In addition, the critics noted that producers were gaining more control in creatively demanding a final season within a short span of years in order to give a complex premise a final satisfying resolution to loyal viewers. (Some credit was given to ABC’s Lost for this, although one critic claimed it was a desperation stand by the producers against the network for a series that had passed its prime.) Even for viewers willing to view the chapters weekly, the ability to follow a set of inter-connected characters through a period of conflict to its end and then move on to another satisfying story within a reasonable few months was much more preferable to being dragged along a nearly endless flow of cliff-hangers.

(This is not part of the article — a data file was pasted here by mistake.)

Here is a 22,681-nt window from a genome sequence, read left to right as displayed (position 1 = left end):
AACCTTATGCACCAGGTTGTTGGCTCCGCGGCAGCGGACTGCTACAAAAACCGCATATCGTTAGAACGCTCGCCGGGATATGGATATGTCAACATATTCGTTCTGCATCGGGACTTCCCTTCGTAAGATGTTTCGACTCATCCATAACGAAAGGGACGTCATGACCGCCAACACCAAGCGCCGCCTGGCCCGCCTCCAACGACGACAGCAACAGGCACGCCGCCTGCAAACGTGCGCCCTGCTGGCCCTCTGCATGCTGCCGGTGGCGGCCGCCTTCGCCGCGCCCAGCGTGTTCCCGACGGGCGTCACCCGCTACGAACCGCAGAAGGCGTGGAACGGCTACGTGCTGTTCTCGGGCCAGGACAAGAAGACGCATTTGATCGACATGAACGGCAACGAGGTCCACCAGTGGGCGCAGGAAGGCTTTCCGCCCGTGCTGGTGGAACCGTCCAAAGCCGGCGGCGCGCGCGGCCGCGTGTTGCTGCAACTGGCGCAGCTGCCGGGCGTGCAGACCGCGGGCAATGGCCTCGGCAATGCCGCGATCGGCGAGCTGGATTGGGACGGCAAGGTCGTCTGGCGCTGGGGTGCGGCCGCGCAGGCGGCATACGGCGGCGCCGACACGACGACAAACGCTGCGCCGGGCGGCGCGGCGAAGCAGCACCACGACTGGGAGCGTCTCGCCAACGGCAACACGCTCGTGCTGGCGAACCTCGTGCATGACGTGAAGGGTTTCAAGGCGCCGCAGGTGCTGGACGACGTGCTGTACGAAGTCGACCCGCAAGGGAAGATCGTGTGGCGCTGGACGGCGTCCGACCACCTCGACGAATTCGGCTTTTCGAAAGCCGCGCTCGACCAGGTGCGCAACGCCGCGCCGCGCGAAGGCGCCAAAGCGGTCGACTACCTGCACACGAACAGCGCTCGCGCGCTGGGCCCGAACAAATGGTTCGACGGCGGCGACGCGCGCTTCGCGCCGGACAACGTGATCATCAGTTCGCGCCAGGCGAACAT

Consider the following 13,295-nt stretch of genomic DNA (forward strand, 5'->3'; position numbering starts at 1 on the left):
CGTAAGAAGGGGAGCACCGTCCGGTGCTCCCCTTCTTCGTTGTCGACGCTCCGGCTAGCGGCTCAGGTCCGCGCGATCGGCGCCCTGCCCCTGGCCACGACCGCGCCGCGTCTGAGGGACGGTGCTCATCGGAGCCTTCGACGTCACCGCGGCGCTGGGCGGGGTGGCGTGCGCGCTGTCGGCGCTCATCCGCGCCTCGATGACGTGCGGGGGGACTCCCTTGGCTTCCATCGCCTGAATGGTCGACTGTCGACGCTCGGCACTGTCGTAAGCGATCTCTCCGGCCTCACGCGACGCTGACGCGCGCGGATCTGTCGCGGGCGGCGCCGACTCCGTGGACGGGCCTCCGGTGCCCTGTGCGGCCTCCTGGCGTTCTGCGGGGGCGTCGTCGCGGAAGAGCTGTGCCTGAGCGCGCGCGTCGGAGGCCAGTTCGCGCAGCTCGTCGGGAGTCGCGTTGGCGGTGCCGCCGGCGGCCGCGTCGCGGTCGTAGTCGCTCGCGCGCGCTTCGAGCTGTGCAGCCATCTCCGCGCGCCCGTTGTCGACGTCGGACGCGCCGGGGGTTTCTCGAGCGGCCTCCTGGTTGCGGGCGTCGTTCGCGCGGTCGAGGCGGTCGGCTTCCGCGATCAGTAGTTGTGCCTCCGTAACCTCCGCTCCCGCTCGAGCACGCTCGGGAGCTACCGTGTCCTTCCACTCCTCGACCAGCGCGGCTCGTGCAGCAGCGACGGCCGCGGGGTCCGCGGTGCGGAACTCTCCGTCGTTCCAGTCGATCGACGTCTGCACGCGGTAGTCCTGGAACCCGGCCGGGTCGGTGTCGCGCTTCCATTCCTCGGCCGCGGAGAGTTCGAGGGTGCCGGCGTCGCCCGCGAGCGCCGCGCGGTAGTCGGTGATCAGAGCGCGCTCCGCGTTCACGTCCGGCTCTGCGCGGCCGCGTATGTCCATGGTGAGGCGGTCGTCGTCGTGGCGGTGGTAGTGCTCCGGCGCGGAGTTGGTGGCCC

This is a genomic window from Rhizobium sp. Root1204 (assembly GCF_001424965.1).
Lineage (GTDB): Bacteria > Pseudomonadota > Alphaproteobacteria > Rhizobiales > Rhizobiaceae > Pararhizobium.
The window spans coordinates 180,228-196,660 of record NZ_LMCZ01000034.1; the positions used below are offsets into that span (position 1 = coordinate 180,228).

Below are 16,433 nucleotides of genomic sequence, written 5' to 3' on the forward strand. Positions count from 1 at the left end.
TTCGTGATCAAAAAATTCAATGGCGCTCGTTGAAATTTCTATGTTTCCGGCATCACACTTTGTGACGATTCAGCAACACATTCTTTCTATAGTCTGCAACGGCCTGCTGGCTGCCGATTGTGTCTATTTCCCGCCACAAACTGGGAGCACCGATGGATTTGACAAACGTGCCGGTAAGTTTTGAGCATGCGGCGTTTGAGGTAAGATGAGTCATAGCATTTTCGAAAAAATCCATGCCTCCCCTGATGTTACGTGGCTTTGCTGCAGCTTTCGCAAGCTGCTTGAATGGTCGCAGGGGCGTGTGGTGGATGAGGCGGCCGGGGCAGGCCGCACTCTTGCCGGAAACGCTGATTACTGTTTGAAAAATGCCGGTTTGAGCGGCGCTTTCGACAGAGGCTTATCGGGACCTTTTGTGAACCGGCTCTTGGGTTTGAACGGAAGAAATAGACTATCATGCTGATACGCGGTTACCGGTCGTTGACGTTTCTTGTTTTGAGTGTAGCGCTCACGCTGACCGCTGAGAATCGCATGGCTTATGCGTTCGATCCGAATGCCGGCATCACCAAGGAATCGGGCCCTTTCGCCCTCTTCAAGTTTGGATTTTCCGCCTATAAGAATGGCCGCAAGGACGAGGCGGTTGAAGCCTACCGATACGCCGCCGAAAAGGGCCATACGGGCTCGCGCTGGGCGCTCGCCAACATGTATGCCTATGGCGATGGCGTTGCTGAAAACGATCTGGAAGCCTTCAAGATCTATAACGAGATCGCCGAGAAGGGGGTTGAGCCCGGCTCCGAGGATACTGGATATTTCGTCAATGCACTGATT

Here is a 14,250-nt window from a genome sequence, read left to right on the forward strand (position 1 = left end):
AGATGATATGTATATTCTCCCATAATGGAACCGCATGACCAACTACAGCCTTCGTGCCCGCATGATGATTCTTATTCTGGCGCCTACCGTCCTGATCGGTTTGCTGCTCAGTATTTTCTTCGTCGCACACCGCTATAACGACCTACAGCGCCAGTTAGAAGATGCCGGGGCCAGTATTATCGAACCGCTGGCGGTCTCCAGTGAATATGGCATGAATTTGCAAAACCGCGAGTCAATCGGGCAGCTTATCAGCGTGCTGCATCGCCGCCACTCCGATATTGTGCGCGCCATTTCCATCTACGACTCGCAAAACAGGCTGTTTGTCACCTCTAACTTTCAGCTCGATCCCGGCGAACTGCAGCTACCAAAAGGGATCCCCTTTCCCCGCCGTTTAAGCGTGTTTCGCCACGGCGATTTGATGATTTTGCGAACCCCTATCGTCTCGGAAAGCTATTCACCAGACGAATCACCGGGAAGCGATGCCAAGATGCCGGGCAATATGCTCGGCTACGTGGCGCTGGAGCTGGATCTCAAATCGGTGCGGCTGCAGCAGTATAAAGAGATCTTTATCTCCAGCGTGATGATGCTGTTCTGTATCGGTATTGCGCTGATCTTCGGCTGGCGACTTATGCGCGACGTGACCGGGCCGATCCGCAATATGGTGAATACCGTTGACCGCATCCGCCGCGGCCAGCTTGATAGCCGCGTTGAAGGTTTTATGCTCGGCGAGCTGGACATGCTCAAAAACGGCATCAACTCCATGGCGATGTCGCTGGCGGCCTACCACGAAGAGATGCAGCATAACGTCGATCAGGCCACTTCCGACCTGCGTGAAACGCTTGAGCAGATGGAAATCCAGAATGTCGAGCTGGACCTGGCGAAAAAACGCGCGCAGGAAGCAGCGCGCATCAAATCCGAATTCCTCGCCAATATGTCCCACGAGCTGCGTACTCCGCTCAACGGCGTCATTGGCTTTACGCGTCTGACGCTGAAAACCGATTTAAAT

Finally, technology in the form of computer tablets and smartphones has freed the television viewer from the home. The audience can binge view the story while riding the bus, enjoying a coffee in the local café or getting that suntan at the beach, right next to the person reading an exciting novel. Soon, the viewer like the reader will have total control – when, where and how – over scheduling the enjoyment of a good complex story with fascinating characters. For now, the critics are trying to decide how to review shows going forth – one episode at a time or a full season in whole like a book. The evolution continues.

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The Power of Editing